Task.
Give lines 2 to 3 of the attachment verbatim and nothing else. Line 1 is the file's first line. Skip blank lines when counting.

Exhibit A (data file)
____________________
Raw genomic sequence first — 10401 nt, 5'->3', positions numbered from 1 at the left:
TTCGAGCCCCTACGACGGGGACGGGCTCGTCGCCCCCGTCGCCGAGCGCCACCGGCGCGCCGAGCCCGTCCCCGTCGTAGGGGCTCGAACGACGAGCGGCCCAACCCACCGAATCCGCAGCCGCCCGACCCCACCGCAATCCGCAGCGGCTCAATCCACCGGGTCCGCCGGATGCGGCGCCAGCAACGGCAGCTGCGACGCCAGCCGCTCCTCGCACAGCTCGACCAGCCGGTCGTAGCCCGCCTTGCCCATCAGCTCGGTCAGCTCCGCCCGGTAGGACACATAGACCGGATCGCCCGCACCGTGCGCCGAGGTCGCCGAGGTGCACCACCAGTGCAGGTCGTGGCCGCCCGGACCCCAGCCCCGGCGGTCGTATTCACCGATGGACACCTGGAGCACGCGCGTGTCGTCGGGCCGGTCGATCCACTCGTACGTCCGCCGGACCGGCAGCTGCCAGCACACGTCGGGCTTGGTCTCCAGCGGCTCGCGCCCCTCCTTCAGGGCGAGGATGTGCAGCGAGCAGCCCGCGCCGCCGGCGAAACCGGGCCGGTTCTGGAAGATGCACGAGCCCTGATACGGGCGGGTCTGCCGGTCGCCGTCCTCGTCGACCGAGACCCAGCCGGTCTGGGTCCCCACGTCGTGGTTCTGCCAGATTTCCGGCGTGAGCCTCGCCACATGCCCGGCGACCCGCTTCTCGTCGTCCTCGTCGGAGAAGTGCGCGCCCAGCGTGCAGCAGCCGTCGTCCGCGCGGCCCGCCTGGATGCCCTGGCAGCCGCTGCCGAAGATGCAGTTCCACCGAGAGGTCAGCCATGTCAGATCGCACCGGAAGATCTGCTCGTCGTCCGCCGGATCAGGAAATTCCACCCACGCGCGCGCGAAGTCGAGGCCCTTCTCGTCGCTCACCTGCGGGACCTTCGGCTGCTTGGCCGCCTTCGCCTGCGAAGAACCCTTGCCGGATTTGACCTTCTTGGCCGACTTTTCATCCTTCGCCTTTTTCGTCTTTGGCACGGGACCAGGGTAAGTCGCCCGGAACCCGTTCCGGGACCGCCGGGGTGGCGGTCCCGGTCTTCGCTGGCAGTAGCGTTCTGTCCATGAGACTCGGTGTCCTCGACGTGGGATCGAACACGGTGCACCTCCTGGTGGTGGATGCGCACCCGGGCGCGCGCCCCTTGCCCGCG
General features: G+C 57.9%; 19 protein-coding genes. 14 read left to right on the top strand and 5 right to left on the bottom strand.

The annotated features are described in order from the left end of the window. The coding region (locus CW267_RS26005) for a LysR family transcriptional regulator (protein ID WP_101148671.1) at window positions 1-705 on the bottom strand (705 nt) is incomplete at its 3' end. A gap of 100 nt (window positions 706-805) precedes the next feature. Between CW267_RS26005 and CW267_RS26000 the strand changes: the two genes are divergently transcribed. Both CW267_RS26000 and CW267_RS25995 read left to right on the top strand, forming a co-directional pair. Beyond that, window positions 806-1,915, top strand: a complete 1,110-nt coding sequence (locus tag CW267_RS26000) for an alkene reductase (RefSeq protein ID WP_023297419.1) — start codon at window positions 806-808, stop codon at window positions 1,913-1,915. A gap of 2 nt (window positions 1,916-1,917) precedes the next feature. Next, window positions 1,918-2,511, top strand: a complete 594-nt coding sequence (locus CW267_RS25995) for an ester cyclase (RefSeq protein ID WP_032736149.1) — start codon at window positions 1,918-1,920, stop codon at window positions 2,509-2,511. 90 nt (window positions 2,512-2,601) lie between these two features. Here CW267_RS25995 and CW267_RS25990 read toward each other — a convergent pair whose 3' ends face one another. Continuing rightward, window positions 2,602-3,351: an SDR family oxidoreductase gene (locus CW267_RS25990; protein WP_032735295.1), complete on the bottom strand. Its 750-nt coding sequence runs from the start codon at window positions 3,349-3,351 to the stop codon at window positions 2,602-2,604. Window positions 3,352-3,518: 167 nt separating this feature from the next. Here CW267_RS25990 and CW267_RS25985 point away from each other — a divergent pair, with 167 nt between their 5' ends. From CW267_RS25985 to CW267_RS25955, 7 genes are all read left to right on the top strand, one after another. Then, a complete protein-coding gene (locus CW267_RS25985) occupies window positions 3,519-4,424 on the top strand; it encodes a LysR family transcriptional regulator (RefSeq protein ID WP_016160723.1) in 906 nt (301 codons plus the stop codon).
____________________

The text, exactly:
TTCGAGCCCCTACGACGGGGACGGGCTCGTCGCCCCCGTCGCCGAGCGCCACCGGCGCGCCGAGCCCGTCCCCGTCGTAGGGGCTCGAACGACGAGCGGCCCAACCCACCGAATCCGCAGCCGCCCGACCCCACCGCAATCCGCAGCGGCTCAATCCACCGGGTCCGCCGGATGCGGCGCCAGCAACGGCAGCTGCGACGCCAGCCGCTCCTCGCACAGCTCGACCAGCCGGTCGTAGCCCGCCTTGCCCATCAGCTCGGTCAGCTCCGCCCGGTAGGACACATAGACCGGATCGCCCGCACCGTGCGCCGAGGTCGCCGAGGTGCACCACCAGTGCAGGTCGTGGCCGCCCGGACCCCAGCCCCGGCGGTCGTATTCACCGATGGACACCTGGAGCACGCGCGTGTCGTCGGGCCGGTCGATCCACTCGTACGTCCGCCGGACCGGCAGCTGCCAGCACACGTCGGGCTTGGTCTCCAGCGGCTCGCGCCCCTCCTTCAGGGCGAGGATGTGCAGCGAGCAGCCCGCGCCGCCGGCGAAACCGGGCCGGTTCTGGAAGATGCACGAGCCCTGATACGGGCGGGTCTGCCGGTCGCCGTCCTCGTCGACCGAGACCCAGCCGGTCTGGGTCCCCACGTCGTGGTTCTGCCAGATTTCCGGCGTGAGCCTCGCCACATGCCCGGCGACCCGCTTCTCGTCGTCCTCGTCGGAGAAGTGCGCGCCCAGCGTGCAGCAGCCGTCGTCCGCGCGGCCCGCCTGGATGCCCTGGCAGCCGCTGCCGAAGATGCAGTTCCACCGAGAGGTCAGCCATGTCAGATCGCACCGGAAGATCTGCTCGTCGTCCGCCGGATCAGGAAATTCCACCCACGCGCGCGCGAAGTCGAGGCCCTTCTCGTCGCTCACCTGCGGGACCTTCGGCTGCTTGGCCGCCTTCGCCTGCGAAGAACCCTTGCCGGATTTGACCTTCTTGGCCGACTTTTCATCCTTCGCCTTTTTCGTCTTTGGCACGGGACCAGGGTAAGTCGCCCGGAACCCGTTCCGGGACCGCCGGGGTGGCGGTCCCGGTCTTCGCTGGCAGTAGCGTTCTGTCCATGAGACTCGGTGTCCTCGACGTGGGATCGAACACGGTGCACCTCCTGGTGGTGGATGCGCACCCGGGCGCGCGCCCCTTGCCCGCG
General features: G+C 57.9%; 19 protein-coding genes. 14 read left to right on the top strand and 5 right to left on the bottom strand.